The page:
Publishers Weekly - Publisher's Weekly
A boy lies to secure work for his grandfather, newly arrived from Mexico; Himler's "expressive, gestural watercolors... strongly invoke both the harsh and tender landscapes of [the story]," said PW. Ages 5-8. (Apr.)
Children's Literature - Deborah Zink Roffino
Abuelo speaks no English so young Francisco accompanies his grandfather as the old one seeks day work. Grandfather's integrity offers Francisco a cogent lesson of honor.
Children's Literature - Marilyn Bagel
What begins as a search for day-work ends with discovering one of life's valuable lessons. Grandpa speaks no English, so Francisco accompanies him to help him find day work. Even without the benefit of an English vocabulary, however, Grandpa makes himself understood in a meaningful way that benefits them both. Himler's sensitive illustrations meld with Bunting's insightful account, conveying emotions so convincing that the reader is swept inside the pages.
School Library Journal - School Library Journal
K-Gr 3-A charming story about an elderly man who has just come from Mexico to live with his daughter and grandson Francisco in California. The boy convinces a man to hire him and his Abuelo by saying that ``...my grandfather is a fine gardener, though he doesn't know English yet,'' in spite of the fact that he has always lived in the city and worked as a carpenter. After their new employer drives off in his van, the two set to work-but they pull up all of the plants and leave the weeds. ``We do not lie for work,'' Abuelo tells Francisco when he learns what they have done, and they return the next day to rectify their mistake for no extra pay. Bunting perfectly captures the intergenerational love and respect shared by these two characters and the man's strong sense of honesty and integrity. Himler's softly colored illustrations reflect the feelings of the characters and the setting.-Jessie Meudell, California Polytechnic University at Pomona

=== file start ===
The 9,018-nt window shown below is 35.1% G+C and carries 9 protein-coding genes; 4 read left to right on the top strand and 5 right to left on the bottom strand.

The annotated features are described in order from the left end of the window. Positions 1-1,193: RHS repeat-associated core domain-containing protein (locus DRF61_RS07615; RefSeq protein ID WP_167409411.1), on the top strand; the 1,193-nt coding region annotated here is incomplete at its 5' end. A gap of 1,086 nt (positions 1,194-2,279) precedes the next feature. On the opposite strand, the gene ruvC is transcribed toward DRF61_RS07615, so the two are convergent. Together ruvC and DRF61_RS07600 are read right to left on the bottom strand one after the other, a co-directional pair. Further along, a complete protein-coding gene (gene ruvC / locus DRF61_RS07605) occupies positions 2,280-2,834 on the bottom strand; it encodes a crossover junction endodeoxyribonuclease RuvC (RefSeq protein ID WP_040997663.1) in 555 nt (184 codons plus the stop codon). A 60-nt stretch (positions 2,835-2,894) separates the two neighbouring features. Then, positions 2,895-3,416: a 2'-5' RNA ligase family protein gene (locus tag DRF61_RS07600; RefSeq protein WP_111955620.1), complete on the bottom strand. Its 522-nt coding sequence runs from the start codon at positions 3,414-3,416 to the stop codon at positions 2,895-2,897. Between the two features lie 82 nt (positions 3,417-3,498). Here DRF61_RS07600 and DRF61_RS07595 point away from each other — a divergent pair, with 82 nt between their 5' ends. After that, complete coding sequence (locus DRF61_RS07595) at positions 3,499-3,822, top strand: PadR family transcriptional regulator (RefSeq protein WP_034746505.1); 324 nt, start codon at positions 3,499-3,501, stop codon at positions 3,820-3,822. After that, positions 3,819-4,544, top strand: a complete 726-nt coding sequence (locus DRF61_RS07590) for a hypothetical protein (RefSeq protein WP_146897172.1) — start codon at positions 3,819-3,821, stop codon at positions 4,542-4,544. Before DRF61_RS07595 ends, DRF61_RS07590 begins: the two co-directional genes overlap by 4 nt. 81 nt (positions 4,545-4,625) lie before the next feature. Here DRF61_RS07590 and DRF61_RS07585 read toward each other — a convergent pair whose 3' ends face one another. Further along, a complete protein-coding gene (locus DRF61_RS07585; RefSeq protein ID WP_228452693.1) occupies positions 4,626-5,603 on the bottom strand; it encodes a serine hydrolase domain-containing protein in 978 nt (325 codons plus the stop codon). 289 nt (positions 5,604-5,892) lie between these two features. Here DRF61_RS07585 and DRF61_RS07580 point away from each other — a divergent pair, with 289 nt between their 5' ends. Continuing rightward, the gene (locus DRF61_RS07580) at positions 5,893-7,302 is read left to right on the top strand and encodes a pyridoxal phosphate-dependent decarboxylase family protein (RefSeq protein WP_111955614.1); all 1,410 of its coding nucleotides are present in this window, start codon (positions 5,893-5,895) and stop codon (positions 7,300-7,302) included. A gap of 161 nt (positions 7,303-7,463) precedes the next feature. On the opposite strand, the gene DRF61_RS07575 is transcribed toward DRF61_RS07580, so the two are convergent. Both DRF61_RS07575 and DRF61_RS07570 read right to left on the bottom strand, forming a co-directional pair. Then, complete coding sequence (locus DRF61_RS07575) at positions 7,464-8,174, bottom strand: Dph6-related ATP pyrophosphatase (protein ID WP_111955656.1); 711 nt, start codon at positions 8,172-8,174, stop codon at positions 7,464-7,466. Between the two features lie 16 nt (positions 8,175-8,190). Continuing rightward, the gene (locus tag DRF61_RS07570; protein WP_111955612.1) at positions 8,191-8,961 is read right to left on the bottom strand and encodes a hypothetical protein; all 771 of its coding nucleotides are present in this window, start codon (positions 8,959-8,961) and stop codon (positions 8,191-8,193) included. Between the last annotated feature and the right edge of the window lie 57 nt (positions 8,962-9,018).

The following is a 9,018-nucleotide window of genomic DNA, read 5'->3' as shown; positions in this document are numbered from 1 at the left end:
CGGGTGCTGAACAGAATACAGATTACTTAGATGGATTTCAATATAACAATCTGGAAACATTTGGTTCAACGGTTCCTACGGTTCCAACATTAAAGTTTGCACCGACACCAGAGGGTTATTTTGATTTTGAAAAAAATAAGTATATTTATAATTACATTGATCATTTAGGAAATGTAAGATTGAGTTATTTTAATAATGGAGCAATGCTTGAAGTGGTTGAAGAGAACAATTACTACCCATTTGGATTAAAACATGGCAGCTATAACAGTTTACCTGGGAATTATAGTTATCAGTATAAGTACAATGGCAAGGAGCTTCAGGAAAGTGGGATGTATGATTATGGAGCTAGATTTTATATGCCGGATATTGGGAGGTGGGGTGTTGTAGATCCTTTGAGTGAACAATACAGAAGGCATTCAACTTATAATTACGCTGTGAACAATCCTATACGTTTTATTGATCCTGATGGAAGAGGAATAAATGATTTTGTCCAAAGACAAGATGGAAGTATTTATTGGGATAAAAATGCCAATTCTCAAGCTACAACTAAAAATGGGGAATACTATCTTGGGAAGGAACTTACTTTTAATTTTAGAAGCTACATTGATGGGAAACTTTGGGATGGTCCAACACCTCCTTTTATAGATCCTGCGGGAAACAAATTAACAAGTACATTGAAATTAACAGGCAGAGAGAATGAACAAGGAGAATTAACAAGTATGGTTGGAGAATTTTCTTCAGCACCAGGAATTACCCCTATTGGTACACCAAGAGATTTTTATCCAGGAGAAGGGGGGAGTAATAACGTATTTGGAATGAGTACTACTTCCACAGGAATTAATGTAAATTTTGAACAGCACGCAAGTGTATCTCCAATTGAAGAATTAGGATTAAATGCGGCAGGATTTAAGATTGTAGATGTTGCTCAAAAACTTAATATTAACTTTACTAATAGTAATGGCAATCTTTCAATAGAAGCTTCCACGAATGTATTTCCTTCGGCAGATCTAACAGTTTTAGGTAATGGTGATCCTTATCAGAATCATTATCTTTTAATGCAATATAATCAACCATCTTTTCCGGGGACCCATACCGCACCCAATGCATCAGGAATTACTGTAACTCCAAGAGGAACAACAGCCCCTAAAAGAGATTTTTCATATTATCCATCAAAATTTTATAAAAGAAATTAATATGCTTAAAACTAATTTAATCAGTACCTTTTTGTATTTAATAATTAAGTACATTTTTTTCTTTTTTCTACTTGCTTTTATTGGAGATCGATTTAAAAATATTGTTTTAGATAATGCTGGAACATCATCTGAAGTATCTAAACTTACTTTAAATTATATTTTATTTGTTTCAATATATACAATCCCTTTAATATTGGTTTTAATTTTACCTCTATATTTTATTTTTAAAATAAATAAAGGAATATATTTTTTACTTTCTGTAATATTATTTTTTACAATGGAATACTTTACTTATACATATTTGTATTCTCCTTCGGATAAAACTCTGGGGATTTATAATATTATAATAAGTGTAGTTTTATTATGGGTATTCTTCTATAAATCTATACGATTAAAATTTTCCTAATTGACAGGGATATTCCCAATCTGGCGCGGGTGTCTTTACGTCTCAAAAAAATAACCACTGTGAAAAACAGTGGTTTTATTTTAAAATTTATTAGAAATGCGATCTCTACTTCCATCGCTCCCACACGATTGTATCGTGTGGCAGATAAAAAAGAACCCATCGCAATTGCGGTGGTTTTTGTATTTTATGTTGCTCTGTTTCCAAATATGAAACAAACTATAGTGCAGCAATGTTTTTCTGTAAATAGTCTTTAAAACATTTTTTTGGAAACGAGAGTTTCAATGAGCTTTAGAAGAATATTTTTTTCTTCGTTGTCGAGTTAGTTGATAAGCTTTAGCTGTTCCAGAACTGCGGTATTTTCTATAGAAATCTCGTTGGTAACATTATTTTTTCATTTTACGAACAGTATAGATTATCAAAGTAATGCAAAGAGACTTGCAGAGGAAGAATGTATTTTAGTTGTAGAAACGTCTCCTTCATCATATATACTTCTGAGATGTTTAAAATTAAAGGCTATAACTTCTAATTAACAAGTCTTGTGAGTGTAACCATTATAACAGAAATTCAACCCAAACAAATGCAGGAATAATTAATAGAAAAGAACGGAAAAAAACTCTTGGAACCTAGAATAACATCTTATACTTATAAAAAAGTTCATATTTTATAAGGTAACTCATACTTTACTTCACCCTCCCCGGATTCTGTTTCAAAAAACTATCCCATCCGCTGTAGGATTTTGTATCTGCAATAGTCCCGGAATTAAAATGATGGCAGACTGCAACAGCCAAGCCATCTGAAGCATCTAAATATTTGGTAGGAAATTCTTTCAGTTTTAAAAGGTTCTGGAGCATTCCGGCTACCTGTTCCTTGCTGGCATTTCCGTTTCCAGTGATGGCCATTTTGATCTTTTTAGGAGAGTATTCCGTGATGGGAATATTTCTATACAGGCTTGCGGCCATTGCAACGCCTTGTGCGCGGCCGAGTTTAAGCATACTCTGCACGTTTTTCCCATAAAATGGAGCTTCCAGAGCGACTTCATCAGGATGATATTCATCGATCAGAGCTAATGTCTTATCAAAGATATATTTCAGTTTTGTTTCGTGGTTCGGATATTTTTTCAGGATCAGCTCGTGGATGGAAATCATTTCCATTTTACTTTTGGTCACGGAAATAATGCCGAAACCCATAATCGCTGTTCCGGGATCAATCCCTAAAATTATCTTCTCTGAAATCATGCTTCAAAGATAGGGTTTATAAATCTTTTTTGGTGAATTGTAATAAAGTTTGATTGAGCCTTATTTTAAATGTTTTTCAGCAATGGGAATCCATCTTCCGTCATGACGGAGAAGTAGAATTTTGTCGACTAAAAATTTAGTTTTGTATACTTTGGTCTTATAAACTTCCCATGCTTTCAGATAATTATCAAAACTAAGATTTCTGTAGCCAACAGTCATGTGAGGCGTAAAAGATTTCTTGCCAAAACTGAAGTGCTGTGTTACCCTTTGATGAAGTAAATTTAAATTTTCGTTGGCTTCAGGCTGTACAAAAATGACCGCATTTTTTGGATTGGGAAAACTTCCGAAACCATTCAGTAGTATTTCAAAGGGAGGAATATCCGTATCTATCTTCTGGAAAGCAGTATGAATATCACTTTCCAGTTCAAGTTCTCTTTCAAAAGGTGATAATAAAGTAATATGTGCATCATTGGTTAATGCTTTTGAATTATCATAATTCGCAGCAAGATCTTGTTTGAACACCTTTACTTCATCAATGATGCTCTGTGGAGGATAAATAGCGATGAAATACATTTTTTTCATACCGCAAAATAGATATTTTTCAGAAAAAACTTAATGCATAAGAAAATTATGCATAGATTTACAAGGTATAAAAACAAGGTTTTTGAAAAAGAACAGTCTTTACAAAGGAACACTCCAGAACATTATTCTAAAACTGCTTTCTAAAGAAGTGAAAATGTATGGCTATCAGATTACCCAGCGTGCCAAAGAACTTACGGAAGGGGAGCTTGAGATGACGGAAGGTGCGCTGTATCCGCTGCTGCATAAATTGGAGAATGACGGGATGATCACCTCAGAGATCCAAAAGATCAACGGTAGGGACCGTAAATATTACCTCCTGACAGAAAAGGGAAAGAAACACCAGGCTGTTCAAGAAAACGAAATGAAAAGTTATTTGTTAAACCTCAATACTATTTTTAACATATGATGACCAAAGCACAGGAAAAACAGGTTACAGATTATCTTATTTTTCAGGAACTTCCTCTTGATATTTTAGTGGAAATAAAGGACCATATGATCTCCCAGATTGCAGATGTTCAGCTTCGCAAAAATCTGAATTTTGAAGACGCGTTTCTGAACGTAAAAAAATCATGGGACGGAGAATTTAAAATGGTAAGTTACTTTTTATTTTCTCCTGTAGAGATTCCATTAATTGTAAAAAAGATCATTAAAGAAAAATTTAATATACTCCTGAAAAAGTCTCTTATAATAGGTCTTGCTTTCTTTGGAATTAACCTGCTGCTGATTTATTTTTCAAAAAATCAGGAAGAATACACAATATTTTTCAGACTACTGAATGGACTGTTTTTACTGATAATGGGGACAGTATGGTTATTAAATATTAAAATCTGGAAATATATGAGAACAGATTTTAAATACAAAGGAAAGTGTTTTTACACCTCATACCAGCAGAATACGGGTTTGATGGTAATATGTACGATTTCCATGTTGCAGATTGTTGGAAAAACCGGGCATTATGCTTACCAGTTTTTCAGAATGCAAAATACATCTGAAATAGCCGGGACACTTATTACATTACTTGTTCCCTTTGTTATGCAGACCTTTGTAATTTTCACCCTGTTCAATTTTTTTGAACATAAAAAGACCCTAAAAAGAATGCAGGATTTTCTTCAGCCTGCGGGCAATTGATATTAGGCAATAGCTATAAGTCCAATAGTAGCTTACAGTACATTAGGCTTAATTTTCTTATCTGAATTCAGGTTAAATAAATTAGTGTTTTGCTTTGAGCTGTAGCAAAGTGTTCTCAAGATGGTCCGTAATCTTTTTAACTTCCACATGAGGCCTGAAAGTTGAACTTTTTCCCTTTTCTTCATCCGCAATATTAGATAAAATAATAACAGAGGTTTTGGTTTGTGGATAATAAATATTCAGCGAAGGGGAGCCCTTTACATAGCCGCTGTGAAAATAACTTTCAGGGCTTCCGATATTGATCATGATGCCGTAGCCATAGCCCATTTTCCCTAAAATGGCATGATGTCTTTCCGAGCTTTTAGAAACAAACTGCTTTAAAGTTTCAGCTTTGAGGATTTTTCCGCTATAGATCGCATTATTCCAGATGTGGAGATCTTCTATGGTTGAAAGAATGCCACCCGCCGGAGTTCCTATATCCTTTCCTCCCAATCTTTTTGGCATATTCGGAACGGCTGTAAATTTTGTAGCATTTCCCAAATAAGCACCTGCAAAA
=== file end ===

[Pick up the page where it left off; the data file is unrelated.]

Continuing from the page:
The author and illustrator of "The Wall" (1990) and "Fly Away Home" (1991) here tell a touching immigration story about the reversal of roles between child and adult. A small Mexican American boy, Francisco acts as interpreter for his "abuelo", newly arrived in California and looking for work as a day laborer. The boy speaks English for his grandfather and pushes hard, even tells lies, to get him a job as a gardener. "Abuelo"'s a carpenter, not a gardener, and he and Francisco pull out the flowers instead of the weeds. The employer is furious, but then "abuelo" takes charge and insists on working the next day without pay to put things right. Himler's watercolor and gouache paintings have warmth and urgency; they're sensitive without being maudlin. The characters of the all-male cast are wonderfully individualized: the lively boy in his Lakers cap is eager to make things happen; the grandfather is bewildered but with an inner certainty; the employer is angry but is no monster. In the tense competition among the laborers in the hiring yard, we feel the desperation of people without work. The family drama captures that universal immigrant experience in which the child must help the adult interpret the new world, while the wise adult still has much to teach the child about enduring values.